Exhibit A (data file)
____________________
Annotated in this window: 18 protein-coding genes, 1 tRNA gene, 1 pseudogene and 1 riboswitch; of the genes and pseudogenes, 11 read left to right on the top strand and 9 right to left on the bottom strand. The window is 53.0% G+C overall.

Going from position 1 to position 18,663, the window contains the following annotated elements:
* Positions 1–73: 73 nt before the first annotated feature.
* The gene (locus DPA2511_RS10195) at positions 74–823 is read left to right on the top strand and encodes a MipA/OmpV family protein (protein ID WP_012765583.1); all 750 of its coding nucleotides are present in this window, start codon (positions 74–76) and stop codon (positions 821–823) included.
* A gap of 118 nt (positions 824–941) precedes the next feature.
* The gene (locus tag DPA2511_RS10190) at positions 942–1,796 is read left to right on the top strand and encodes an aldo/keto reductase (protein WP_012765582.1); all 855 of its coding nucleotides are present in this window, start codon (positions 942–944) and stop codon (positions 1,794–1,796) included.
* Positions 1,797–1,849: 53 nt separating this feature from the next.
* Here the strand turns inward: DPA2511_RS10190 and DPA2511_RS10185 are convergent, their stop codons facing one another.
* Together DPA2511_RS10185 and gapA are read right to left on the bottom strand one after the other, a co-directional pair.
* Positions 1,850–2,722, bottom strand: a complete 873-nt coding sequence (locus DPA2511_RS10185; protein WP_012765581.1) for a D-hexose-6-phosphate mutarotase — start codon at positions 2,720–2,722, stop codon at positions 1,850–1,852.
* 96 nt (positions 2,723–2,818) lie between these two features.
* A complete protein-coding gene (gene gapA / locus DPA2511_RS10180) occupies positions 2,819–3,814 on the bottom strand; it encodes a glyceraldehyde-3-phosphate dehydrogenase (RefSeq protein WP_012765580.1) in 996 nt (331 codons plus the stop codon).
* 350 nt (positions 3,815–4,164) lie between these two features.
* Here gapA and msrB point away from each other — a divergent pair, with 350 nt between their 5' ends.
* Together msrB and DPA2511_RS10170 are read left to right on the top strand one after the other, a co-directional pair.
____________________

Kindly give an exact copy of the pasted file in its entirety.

Annotated in this window: 18 protein-coding genes, 1 tRNA gene, 1 pseudogene and 1 riboswitch; of the genes and pseudogenes, 11 read left to right on the top strand and 9 right to left on the bottom strand. The window is 53.0% G+C overall.

Going from position 1 to position 18,663, the window contains the following annotated elements:
* Positions 1–73: 73 nt before the first annotated feature.
* The gene (locus DPA2511_RS10195) at positions 74–823 is read left to right on the top strand and encodes a MipA/OmpV family protein (protein ID WP_012765583.1); all 750 of its coding nucleotides are present in this window, start codon (positions 74–76) and stop codon (positions 821–823) included.
* A gap of 118 nt (positions 824–941) precedes the next feature.
* The gene (locus tag DPA2511_RS10190) at positions 942–1,796 is read left to right on the top strand and encodes an aldo/keto reductase (protein WP_012765582.1); all 855 of its coding nucleotides are present in this window, start codon (positions 942–944) and stop codon (positions 1,794–1,796) included.
* Positions 1,797–1,849: 53 nt separating this feature from the next.
* Here the strand turns inward: DPA2511_RS10190 and DPA2511_RS10185 are convergent, their stop codons facing one another.
* Together DPA2511_RS10185 and gapA are read right to left on the bottom strand one after the other, a co-directional pair.
* Positions 1,850–2,722, bottom strand: a complete 873-nt coding sequence (locus DPA2511_RS10185; protein WP_012765581.1) for a D-hexose-6-phosphate mutarotase — start codon at positions 2,720–2,722, stop codon at positions 1,850–1,852.
* 96 nt (positions 2,723–2,818) lie between these two features.
* A complete protein-coding gene (gene gapA / locus DPA2511_RS10180) occupies positions 2,819–3,814 on the bottom strand; it encodes a glyceraldehyde-3-phosphate dehydrogenase (RefSeq protein WP_012765580.1) in 996 nt (331 codons plus the stop codon).
* 350 nt (positions 3,815–4,164) lie between these two features.
* Here gapA and msrB point away from each other — a divergent pair, with 350 nt between their 5' ends.
* Together msrB and DPA2511_RS10170 are read left to right on the top strand one after the other, a co-directional pair.